One of the most disturbing forms of muscular dystrophy is a genetic disorder that strikes one out of every 3,500 newborn boys. Called Duchenne muscular dystrophy, the patients’ bodies cannot produce a protein necessary for the structural support of muscle.
This disease is generally discovered by age 4; by puberty, most boys are using a wheelchair. The majority of victims die in their 20s, although some survive until their early 30s. The disease strikes muscles in the heart and pulmonary system and death usually comes from heart or respiratory failure.
To find a possible cure, scientists have bred mice that lack the gene necessary to produce the protein. On Sept. 16, UW researchers announced a dramatic breakthrough—they were able to insert the missing gene into these defective mice and reverse the effects of Duchenne muscular dystrophy.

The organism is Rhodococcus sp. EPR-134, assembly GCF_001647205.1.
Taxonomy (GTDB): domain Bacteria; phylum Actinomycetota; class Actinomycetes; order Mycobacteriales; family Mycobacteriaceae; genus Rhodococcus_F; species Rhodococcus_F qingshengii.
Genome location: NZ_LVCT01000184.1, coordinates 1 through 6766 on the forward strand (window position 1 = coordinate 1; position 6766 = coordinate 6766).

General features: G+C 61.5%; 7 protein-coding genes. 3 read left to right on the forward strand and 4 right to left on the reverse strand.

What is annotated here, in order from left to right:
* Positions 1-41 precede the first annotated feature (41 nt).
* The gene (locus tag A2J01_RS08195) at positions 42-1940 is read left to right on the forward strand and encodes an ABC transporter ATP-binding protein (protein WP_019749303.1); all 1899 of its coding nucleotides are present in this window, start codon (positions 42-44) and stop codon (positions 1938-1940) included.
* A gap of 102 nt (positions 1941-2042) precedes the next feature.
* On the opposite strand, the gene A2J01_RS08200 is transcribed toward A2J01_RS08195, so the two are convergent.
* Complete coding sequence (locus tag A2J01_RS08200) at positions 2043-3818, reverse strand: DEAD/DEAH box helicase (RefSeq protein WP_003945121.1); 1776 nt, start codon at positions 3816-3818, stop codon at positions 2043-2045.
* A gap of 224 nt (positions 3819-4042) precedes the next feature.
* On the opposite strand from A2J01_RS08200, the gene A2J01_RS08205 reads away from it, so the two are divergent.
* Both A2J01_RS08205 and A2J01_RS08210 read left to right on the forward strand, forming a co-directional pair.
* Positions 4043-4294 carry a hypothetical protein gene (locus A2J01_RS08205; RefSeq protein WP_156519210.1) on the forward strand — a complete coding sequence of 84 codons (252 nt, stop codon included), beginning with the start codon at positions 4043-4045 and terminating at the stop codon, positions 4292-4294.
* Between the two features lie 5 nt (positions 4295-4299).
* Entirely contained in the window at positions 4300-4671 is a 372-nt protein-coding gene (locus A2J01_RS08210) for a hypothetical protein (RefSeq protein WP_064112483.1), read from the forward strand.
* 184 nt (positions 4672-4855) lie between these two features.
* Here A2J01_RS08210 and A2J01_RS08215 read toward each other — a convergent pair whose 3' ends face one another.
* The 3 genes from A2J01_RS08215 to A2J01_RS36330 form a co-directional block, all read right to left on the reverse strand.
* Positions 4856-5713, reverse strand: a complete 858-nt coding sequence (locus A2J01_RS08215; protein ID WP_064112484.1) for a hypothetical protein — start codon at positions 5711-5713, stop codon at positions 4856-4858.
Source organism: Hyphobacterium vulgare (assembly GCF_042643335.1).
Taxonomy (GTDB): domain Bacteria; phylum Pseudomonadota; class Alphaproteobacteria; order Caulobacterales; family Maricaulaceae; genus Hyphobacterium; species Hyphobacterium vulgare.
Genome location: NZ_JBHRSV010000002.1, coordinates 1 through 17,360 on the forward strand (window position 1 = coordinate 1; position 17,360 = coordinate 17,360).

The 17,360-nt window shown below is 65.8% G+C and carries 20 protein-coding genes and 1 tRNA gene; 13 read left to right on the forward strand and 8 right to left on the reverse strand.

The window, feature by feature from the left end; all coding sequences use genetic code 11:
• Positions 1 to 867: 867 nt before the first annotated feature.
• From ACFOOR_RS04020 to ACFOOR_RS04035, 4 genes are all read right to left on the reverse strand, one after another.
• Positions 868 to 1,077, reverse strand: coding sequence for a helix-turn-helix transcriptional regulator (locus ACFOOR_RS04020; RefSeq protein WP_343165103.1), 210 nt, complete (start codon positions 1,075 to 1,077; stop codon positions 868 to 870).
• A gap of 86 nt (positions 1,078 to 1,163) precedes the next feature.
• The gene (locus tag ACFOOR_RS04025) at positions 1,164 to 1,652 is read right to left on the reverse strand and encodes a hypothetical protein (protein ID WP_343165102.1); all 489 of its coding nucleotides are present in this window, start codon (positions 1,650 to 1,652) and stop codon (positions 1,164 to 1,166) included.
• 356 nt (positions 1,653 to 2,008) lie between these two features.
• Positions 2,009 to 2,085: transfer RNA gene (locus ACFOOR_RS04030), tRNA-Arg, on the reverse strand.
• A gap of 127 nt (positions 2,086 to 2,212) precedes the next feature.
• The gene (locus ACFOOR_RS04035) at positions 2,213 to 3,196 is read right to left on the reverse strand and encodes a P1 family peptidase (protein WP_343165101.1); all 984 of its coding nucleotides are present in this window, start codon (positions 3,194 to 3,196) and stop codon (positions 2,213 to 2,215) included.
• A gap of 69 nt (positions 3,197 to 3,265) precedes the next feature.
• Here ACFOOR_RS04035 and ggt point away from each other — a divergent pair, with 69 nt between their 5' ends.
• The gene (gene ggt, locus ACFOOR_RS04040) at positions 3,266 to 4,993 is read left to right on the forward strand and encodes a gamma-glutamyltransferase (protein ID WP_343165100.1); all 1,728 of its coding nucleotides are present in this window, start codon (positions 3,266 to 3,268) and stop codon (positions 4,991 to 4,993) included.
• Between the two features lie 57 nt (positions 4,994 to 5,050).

“Our results indicate that gene therapy could be used not only to halt or prevent this disease, but also to restore normal muscle function in older patients,” says UW Neurology Professor Jeffrey S. Chamberlain. He is the senior author of the paper describing the results, which was published in the Proceedings of the National Academy of Sciences.
The UW research team found that the full gene could be delivered to muscles of young and old mice, well after severe muscle damage had struck the tissue. They also found that normal muscle function was restored to a level that directly correlated with the amount of the gene that was inserted into the muscle.
“In future research, we hope to develop better methods to deliver the gene to all the muscles of the body, as currently we are limited to treating relatively small muscles. We believe these results also support the need to move forward with human clinical trials to assess the safety of these methods in patients,” Chamberlain says.
The research was funded by grants from the National Institutes of Health, the Muscular Dystrophy Association and the Apex Foundation, a family foundation established by Bruce and Jolene McCaw.